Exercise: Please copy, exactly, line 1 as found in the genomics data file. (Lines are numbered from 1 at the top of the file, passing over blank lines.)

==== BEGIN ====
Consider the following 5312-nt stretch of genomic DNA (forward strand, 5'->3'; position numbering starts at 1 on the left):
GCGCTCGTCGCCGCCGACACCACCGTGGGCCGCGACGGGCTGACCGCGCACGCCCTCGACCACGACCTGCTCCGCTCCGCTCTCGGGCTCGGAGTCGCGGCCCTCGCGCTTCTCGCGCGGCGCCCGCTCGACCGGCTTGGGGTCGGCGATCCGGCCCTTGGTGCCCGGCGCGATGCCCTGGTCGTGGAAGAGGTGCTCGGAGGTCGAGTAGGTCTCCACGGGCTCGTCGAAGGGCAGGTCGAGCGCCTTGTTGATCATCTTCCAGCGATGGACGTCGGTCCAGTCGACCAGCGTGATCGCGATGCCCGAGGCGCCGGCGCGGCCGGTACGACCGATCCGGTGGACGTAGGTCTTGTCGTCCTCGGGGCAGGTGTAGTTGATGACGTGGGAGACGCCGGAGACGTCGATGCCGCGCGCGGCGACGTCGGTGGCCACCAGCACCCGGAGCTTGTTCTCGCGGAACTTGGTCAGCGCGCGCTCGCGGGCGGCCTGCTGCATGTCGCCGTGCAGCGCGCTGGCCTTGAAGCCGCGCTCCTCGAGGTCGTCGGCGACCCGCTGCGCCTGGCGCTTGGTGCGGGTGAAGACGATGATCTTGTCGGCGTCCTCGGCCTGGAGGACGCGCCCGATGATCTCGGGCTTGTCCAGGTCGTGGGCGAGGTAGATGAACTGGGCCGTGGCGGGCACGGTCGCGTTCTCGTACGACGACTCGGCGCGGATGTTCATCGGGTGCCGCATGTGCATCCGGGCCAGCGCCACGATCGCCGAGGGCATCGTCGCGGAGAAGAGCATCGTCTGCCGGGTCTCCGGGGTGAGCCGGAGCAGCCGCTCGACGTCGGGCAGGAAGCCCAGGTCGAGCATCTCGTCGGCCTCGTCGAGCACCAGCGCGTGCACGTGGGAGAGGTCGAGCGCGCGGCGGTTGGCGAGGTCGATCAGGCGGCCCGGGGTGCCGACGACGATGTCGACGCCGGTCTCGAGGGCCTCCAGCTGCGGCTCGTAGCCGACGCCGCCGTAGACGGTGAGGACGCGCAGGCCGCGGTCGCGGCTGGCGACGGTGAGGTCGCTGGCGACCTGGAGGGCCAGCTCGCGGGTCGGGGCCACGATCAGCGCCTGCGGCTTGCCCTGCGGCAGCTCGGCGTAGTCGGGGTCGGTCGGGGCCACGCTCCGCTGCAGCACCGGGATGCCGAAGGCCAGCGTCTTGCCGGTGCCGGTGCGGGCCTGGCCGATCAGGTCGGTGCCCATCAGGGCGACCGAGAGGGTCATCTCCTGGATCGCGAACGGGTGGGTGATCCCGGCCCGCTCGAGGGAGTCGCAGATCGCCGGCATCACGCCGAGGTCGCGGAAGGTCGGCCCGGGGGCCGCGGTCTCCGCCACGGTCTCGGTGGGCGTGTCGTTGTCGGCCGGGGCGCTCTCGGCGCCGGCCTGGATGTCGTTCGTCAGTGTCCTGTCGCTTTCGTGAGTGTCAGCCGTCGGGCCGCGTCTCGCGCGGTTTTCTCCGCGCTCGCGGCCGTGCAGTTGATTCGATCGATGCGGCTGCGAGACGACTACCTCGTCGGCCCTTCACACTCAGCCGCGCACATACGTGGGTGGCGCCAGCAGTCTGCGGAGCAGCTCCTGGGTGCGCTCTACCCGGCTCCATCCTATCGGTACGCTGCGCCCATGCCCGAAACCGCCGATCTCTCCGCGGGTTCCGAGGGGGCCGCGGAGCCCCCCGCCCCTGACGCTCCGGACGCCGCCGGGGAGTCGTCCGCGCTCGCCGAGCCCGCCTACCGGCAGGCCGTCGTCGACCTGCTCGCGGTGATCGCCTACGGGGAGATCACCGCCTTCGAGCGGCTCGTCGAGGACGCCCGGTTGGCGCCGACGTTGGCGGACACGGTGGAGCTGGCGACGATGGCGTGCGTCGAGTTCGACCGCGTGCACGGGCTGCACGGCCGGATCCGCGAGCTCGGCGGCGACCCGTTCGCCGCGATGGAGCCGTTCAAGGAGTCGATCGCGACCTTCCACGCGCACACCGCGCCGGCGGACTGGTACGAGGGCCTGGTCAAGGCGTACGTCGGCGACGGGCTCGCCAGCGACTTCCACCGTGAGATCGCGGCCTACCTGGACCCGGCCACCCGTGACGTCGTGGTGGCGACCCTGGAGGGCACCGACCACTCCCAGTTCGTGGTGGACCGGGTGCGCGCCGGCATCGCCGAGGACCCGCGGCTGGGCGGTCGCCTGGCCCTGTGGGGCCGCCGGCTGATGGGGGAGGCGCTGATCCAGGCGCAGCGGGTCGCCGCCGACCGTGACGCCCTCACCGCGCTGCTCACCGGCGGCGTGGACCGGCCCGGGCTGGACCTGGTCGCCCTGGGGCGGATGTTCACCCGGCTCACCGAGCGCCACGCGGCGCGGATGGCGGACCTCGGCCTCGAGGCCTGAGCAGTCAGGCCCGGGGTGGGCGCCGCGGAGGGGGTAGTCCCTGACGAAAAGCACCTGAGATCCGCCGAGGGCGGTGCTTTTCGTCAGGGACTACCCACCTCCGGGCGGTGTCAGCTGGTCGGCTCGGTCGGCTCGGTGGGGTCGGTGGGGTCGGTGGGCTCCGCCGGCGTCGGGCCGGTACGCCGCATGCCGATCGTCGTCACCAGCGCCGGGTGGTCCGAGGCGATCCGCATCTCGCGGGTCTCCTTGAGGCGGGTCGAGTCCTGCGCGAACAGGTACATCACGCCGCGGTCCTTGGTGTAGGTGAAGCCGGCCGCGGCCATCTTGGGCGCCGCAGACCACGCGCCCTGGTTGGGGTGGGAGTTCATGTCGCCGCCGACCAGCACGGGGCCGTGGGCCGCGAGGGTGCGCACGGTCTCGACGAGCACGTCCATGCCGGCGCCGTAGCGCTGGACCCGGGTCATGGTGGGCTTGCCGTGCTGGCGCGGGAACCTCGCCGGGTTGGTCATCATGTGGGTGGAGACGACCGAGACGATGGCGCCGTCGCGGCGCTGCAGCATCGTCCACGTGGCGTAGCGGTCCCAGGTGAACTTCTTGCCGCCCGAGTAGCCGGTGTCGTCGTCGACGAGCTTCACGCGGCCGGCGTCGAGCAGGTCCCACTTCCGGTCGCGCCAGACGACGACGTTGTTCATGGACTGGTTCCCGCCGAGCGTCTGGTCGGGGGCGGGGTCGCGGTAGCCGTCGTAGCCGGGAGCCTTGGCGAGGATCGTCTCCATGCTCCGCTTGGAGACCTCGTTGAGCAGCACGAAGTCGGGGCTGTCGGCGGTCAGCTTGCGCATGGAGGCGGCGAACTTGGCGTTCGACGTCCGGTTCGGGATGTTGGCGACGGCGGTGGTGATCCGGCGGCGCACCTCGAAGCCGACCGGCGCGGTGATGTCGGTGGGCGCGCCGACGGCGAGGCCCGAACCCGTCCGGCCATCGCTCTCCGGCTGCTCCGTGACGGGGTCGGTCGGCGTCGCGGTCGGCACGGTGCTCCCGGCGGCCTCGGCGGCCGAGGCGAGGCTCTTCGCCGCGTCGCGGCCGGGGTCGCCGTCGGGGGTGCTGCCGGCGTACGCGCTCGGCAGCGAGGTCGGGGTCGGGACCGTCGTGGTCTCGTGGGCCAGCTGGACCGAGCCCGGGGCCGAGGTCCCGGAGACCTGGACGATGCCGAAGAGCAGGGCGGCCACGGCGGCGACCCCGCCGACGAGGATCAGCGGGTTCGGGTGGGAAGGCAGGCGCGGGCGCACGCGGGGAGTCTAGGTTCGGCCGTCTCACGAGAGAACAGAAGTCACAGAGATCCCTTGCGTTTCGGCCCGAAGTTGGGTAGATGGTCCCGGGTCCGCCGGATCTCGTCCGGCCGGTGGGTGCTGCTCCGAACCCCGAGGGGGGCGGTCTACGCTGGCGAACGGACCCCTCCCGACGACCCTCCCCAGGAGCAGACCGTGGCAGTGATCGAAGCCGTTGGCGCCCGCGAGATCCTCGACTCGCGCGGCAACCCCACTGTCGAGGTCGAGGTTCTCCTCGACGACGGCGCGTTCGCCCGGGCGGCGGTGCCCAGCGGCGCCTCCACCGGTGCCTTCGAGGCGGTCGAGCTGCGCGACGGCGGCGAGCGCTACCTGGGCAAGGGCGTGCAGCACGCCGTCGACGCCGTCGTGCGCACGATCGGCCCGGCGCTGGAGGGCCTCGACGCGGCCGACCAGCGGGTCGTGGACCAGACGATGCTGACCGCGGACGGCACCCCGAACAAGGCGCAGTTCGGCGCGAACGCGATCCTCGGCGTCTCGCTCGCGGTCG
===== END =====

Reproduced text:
Consider the following 5312-nt stretch of genomic DNA (forward strand, 5'->3'; position numbering starts at 1 on the left):